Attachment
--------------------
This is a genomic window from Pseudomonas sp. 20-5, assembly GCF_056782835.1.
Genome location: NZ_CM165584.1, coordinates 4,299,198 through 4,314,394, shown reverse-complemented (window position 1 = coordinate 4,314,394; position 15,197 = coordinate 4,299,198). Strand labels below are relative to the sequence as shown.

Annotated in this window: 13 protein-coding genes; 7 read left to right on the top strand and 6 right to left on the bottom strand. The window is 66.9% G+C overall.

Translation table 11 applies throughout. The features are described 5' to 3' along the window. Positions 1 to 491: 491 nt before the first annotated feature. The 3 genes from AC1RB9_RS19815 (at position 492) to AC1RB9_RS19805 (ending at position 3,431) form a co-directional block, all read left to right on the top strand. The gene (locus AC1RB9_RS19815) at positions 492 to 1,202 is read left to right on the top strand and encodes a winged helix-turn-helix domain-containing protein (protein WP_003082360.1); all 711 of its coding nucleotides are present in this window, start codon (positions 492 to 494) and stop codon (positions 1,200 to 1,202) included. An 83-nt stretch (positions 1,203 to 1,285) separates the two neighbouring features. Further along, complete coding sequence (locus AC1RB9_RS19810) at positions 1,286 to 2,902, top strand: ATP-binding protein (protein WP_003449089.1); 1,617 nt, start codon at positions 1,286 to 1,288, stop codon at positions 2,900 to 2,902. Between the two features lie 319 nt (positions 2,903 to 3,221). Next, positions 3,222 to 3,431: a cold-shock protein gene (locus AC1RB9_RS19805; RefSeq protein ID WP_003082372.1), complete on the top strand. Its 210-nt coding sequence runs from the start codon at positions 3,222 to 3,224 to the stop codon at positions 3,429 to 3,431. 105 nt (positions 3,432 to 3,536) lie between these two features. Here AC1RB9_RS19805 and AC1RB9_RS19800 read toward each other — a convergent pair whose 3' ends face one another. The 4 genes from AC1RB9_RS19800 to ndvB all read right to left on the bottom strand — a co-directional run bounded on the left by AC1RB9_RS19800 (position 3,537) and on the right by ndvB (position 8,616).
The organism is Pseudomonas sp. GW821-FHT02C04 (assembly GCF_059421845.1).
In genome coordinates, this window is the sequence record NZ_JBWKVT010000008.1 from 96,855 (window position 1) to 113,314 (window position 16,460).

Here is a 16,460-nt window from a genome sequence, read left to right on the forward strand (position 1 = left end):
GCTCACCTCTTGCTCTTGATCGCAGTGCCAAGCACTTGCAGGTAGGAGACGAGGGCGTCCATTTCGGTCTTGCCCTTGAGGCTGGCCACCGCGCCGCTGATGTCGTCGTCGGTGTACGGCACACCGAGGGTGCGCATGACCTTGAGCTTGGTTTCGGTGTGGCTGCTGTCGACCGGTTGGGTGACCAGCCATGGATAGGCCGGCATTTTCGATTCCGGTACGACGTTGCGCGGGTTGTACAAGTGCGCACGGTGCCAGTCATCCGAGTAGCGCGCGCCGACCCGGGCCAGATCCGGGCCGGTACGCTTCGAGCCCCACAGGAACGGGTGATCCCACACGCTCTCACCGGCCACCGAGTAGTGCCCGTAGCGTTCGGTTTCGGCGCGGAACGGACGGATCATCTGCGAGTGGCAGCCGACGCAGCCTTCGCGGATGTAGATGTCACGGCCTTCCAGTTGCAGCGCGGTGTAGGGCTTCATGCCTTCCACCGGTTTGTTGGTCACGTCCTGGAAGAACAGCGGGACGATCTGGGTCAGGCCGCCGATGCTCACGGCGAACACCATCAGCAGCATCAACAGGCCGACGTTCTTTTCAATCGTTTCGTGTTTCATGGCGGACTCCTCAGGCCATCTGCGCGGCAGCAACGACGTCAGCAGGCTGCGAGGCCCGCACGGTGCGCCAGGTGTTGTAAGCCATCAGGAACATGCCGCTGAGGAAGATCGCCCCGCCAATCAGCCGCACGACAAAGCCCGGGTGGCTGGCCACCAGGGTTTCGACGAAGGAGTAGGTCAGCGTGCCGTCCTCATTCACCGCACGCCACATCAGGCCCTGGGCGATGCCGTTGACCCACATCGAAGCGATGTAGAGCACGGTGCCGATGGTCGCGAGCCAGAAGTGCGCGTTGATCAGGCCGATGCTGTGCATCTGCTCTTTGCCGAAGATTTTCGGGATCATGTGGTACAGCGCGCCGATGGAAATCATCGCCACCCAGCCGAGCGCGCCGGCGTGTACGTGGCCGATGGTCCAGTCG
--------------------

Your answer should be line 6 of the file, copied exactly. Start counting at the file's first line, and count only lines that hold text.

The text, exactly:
In genome coordinates, this window is the sequence record NZ_JBWKVT010000008.1 from 96,855 (window position 1) to 113,314 (window position 16,460).